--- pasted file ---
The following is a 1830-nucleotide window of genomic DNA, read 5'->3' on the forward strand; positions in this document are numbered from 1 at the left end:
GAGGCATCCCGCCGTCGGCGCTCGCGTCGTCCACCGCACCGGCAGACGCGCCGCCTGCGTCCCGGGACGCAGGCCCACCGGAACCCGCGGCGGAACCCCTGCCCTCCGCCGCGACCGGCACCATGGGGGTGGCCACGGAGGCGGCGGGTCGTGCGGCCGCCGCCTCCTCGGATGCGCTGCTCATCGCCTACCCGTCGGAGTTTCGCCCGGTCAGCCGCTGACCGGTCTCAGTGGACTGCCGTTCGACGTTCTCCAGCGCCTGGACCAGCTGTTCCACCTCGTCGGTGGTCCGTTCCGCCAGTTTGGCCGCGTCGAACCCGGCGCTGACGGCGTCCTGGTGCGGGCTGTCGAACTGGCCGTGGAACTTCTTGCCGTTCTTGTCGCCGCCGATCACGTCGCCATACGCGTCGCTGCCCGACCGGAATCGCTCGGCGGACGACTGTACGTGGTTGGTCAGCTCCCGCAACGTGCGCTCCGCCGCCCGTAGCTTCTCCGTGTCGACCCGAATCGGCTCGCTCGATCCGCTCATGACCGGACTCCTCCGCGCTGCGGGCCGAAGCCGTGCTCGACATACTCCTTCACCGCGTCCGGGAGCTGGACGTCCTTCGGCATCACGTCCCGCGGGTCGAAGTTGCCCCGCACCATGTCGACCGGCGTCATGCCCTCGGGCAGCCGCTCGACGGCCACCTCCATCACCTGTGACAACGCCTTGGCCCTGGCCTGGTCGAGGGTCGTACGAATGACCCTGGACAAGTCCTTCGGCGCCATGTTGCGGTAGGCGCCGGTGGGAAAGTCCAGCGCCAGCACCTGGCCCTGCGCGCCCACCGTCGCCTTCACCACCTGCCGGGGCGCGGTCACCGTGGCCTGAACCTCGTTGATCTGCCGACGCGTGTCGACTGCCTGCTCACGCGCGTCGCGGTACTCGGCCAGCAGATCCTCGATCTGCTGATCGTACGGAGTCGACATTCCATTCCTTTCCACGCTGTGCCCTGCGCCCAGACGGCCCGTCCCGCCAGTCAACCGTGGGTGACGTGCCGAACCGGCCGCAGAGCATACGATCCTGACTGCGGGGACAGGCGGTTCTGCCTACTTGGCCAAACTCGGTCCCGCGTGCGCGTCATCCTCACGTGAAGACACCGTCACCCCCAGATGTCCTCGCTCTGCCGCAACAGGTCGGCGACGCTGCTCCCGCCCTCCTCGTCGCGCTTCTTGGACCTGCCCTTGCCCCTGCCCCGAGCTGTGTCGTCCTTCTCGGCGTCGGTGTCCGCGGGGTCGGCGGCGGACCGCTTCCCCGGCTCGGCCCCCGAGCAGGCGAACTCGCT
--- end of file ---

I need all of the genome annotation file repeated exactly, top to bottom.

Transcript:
The following is a 1830-nucleotide window of genomic DNA, read 5'->3' on the forward strand; positions in this document are numbered from 1 at the left end:
GAGGCATCCCGCCGTCGGCGCTCGCGTCGTCCACCGCACCGGCAGACGCGCCGCCTGCGTCCCGGGACGCAGGCCCACCGGAACCCGCGGCGGAACCCCTGCCCTCCGCCGCGACCGGCACCATGGGGGTGGCCACGGAGGCGGCGGGTCGTGCGGCCGCCGCCTCCTCGGATGCGCTGCTCATCGCCTACCCGTCGGAGTTTCGCCCGGTCAGCCGCTGACCGGTCTCAGTGGACTGCCGTTCGACGTTCTCCAGCGCCTGGACCAGCTGTTCCACCTCGTCGGTGGTCCGTTCCGCCAGTTTGGCCGCGTCGAACCCGGCGCTGACGGCGTCCTGGTGCGGGCTGTCGAACTGGCCGTGGAACTTCTTGCCGTTCTTGTCGCCGCCGATCACGTCGCCATACGCGTCGCTGCCCGACCGGAATCGCTCGGCGGACGACTGTACGTGGTTGGTCAGCTCCCGCAACGTGCGCTCCGCCGCCCGTAGCTTCTCCGTGTCGACCCGAATCGGCTCGCTCGATCCGCTCATGACCGGACTCCTCCGCGCTGCGGGCCGAAGCCGTGCTCGACATACTCCTTCACCGCGTCCGGGAGCTGGACGTCCTTCGGCATCACGTCCCGCGGGTCGAAGTTGCCCCGCACCATGTCGACCGGCGTCATGCCCTCGGGCAGCCGCTCGACGGCCACCTCCATCACCTGTGACAACGCCTTGGCCCTGGCCTGGTCGAGGGTCGTACGAATGACCCTGGACAAGTCCTTCGGCGCCATGTTGCGGTAGGCGCCGGTGGGAAAGTCCAGCGCCAGCACCTGGCCCTGCGCGCCCACCGTCGCCTTCACCACCTGCCGGGGCGCGGTCACCGTGGCCTGAACCTCGTTGATCTGCCGACGCGTGTCGACTGCCTGCTCACGCGCGTCGCGGTACTCGGCCAGCAGATCCTCGATCTGCTGATCGTACGGAGTCGACATTCCATTCCTTTCCACGCTGTGCCCTGCGCCCAGACGGCCCGTCCCGCCAGTCAACCGTGGGTGACGTGCCGAACCGGCCGCAGAGCATACGATCCTGACTGCGGGGACAGGCGGTTCTGCCTACTTGGCCAAACTCGGTCCCGCGTGCGCGTCATCCTCACGTGAAGACACCGTCACCCCCAGATGTCCTCGCTCTGCCGCAACAGGTCGGCGACGCTGCTCCCGCCCTCCTCGTCGCGCTTCTTGGACCTGCCCTTGCCCCTGCCCCGAGCTGTGTCGTCCTTCTCGGCGTCGGTGTCCGCGGGGTCGGCGGCGGACCGCTTCCCCGGCTCGGCCCCCGAGCAGGCGAACTCGCT